The healthcare workplace is a high-stress environment. All stakeholders, including patients and providers, display evidence of that stress. High stress has several effects. Even acutely, stress can negatively affect cognitive function, worsening diagnostic acumen, decision-making, and problem-solving. It decreases helpfulness. As stress increases, it can progress to burnout and more severe mental health consequences, including depression and suicide.
One of the consequences (and causes) of stress is incivility. Both patients and staff can manifest these unkind behaviours, which in turn have been shown to cause medical errors. The human cost of errors is enormous, reflected in thousands of lives impacted every year. The economic cost is also enormous, costing at least several billion dollars annually. The warrant for promoting kindness, therefore, is enormous. Kindness creates positive interpersonal connections, which, in turn, buffers stress and fosters resilience. Kindness, therefore, is not just a nice thing to do: it is critically important in the workplace. Ways to promote kindness, including leadership modelling positive behaviours as well as the deterrence of negative behaviours, are essential.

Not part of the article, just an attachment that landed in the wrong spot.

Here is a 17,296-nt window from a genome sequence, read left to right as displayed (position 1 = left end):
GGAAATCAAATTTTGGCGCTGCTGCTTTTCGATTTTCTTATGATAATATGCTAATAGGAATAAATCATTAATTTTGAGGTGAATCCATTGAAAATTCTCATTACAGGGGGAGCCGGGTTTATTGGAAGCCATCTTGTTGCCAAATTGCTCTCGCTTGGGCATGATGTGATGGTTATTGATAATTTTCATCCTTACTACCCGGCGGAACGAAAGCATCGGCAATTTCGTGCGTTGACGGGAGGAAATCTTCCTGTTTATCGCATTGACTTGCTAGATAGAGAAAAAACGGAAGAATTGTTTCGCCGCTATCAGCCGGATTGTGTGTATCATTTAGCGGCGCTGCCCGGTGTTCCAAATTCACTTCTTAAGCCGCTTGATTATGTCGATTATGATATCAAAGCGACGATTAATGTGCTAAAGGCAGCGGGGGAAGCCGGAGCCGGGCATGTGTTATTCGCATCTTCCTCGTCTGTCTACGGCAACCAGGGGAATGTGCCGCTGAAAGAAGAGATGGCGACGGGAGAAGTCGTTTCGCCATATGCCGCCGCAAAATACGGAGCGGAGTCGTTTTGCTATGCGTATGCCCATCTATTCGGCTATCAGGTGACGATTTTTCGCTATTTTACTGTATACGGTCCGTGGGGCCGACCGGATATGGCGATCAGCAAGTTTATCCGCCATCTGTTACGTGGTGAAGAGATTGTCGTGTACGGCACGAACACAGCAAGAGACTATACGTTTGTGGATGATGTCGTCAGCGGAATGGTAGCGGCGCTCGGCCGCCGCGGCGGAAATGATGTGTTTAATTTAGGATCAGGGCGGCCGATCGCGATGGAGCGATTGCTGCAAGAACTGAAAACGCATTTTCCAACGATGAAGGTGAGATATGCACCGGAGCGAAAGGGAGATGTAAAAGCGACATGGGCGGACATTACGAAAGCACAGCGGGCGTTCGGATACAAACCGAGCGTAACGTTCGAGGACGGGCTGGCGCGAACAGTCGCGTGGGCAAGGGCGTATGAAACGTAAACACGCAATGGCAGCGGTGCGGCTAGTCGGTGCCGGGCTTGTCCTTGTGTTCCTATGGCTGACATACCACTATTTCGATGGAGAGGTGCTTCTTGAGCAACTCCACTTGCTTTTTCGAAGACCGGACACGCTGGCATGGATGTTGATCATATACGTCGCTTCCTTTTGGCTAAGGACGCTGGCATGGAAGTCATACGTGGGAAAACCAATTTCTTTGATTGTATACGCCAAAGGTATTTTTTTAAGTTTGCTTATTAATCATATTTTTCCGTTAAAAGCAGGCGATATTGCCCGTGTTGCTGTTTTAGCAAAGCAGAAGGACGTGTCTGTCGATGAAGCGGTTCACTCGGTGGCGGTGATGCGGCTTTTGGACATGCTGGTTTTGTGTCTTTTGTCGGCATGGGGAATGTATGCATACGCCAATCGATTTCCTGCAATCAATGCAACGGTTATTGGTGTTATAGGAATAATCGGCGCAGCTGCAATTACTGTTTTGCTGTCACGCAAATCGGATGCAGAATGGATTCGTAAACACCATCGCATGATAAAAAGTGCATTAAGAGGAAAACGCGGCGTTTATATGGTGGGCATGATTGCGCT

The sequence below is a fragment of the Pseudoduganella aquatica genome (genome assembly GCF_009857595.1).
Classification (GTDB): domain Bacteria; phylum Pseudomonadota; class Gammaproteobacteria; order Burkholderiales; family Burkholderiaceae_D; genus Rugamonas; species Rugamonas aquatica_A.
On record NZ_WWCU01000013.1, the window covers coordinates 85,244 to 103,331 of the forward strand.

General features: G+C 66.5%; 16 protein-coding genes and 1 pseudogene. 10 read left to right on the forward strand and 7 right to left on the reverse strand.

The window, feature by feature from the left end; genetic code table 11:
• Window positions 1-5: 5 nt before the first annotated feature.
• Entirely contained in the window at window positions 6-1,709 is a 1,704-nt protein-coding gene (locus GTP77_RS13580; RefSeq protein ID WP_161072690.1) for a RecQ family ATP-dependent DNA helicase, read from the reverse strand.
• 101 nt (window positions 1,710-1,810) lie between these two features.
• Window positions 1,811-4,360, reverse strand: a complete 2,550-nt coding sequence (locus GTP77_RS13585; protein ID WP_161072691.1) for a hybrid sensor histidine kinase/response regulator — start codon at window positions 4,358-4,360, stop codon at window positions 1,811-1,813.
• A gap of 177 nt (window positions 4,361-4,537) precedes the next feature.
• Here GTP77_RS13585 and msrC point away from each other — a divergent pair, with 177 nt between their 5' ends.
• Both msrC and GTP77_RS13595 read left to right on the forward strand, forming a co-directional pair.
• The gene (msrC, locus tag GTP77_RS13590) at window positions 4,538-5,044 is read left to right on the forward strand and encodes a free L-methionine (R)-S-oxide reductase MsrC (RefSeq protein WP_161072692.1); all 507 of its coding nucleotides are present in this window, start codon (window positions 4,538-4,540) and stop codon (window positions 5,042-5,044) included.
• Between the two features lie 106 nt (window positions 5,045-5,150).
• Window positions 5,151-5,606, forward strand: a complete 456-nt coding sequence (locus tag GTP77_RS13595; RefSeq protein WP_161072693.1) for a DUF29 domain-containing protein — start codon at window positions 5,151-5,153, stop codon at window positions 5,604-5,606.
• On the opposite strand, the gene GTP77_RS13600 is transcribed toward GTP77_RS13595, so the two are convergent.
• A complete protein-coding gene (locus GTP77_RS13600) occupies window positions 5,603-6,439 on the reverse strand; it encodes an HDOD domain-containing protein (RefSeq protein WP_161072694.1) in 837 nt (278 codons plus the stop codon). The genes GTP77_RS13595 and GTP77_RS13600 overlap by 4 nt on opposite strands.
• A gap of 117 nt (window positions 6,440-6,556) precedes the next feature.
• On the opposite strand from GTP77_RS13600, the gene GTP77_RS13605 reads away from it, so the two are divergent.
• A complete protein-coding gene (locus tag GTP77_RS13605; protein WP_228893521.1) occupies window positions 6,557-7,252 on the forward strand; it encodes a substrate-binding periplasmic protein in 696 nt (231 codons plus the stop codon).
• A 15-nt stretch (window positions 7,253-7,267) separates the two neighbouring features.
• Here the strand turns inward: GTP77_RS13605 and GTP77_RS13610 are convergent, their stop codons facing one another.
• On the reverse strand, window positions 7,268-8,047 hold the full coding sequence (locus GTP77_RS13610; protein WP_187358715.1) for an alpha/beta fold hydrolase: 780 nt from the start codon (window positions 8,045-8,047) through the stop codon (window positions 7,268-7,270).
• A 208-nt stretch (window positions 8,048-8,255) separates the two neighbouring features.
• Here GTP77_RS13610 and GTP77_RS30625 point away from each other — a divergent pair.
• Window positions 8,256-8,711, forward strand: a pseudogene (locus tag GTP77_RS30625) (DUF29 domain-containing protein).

A new approach using kindness media is described. It uplifts patients and staff, decreases irritation and stress, and increases happiness, calmness, and feeling connected to others.